Everyone must have felt guilty. Boris Yeltsin, Russia's present "czar," was for most of his life a Bolshevik apparatchik, the very apparatchik, it turns out, who tore down and removed the traces of the house in Yekaterinburg where the czar and his family were executed on orders from Lenin.

As for the queen, her grandfather, King George V, was a close friend of his cousin "Nicky." They almost looked enough alike to be twins. And when it was a question of granting the Russian royal family asylum in Britain after the Russian Revolution, the British Cabinet was willing. George V said no.

Prince Philip, a Greek prince before marrying Elizabeth and fathering Charles, is a direct descendent of the Romanov czars. Nicholas I was the grandfather of his grandmother. Alexander III was his great uncle.

But in an interview with the London Daily Telegraph on the eve of the visit, Philip defended his wife's grandfather.

"George V's involvement was in March 1917 just after the czar had abdicated," he recounted.

"At that time, there was no threat to his life. There was a very strong revolutionary movement throughout Europe. The king effectively said don't let's stir it up by bringing him here. After that, things deteriorated. Then I think the window of opportunity had gone. At the time of the window, it did not seem to be necessary.

"I think that the difficulty with all royal families is they've always had to compromise between their family interests and their national interests. This can be extremely unpleasant. I was serving in the British navy (in World War II) and I had three brothers-in-law serving in the German army. You get swept up into these things. It was tragic."

Not everyone has been so charitable, especially among the Russian monarchists who have surfaced since the fall of communism with a dream of restoring the Romanovs.

The visit of the British royal couple ended on Thursday night with a dinner for Yeltsin aboard the royal yacht anchored in the harbor of the Russian royal capital, St. Petersburg.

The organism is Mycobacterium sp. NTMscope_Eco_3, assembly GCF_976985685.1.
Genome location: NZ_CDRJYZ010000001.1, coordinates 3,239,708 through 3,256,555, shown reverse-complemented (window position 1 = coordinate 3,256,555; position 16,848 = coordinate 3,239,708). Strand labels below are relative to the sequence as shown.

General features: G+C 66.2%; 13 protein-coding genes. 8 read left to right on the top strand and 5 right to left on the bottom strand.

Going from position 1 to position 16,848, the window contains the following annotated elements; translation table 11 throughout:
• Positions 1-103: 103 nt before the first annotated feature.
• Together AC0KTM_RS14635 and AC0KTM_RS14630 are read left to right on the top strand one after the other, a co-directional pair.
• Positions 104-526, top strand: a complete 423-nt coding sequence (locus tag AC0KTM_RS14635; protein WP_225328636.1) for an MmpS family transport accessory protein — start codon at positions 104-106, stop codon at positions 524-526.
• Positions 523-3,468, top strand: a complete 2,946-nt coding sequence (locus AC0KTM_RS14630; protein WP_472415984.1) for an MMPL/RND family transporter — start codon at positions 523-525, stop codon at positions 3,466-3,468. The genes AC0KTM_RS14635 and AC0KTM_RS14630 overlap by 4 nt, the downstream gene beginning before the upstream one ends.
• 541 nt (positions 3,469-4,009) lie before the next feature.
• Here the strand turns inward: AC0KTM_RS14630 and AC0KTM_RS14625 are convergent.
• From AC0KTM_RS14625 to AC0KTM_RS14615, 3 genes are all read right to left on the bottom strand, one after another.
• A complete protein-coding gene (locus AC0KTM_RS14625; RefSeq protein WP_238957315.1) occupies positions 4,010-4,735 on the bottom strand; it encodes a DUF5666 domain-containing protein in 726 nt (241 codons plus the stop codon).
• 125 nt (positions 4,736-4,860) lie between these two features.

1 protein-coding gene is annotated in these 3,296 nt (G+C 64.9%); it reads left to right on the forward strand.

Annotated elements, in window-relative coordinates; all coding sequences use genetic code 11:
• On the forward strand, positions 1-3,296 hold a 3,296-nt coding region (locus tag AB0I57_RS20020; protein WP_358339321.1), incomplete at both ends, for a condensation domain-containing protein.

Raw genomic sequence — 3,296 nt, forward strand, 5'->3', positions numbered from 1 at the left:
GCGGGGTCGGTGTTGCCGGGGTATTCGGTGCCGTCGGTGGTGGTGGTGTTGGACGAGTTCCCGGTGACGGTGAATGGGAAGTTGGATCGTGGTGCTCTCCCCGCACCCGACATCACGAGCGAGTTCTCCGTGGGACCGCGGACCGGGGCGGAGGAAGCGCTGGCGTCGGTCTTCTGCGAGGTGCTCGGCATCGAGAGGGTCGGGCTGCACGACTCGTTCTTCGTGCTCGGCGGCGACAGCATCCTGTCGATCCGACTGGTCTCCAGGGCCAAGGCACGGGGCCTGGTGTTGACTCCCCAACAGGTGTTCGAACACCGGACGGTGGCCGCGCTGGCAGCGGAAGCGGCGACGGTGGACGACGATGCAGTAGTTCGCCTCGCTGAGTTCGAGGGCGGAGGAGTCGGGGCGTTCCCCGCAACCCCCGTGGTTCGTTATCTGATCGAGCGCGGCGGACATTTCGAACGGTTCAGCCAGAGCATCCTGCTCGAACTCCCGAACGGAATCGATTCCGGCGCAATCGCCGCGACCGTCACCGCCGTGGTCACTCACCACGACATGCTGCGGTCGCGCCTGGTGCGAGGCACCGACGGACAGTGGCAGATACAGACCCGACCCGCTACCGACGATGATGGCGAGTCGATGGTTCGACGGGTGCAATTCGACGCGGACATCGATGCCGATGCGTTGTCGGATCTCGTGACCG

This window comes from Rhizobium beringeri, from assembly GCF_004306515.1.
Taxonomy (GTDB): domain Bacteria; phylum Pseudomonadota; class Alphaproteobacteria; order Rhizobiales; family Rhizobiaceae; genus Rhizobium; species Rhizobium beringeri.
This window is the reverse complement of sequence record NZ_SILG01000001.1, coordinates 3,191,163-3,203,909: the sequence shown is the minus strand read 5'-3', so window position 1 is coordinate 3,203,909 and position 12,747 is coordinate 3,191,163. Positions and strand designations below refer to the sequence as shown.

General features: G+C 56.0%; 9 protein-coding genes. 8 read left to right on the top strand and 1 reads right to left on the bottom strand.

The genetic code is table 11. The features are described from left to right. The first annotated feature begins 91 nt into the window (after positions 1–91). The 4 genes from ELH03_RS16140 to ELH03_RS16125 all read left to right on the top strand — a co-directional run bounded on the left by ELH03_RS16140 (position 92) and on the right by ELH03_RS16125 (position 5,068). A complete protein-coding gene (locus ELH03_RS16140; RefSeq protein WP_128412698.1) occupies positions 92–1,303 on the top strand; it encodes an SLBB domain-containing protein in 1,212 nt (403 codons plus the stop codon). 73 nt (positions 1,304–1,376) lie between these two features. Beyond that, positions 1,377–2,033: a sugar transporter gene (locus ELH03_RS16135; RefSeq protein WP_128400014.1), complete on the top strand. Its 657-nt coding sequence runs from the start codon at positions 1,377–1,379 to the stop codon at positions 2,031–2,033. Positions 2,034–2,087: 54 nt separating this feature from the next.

Whether Prince Charles and Lady Di get a divorce or not, Buckingham Palace is not about to burn down just yet.

Prince Charles' father calls his son's biography a "turgid book," adding sniffily:

"I've never discussed private matters, and I don't think the queen has either."

But, in fact, the durability of the British monarchy lies in the fact that it has always been able to adjust. The "model family" role dates only from the early years of George V, just before World War I. His father, Edward VII, was a man-about-town in Paris. And while his grandmother, Queen Victoria, was the epitome of Victorian virtue, she also wrote a book about her life.

King Lear, of course, was a king only in Shakespeare's imagination, but neither he nor his daughters were improbable. As for real English royal houses _ the Plantagenets, the Tudors and the Stuarts _ oh my.

Remember how many wives Henry VIII had and what happened to them, and what his daughter, the first Elizabeth, did to her half-sister, Mary Stuart.

In the 1930s, Edward VIII broke the ranks of respectability by chucking it all for Wallis Simpson. What the royals are doing now is reflecting, in some way, our times, and probably preparing for the next century. The reports of their demise are almost certainly exaggerated. And they still sell newspapers.

Otherwise, why am I writing this?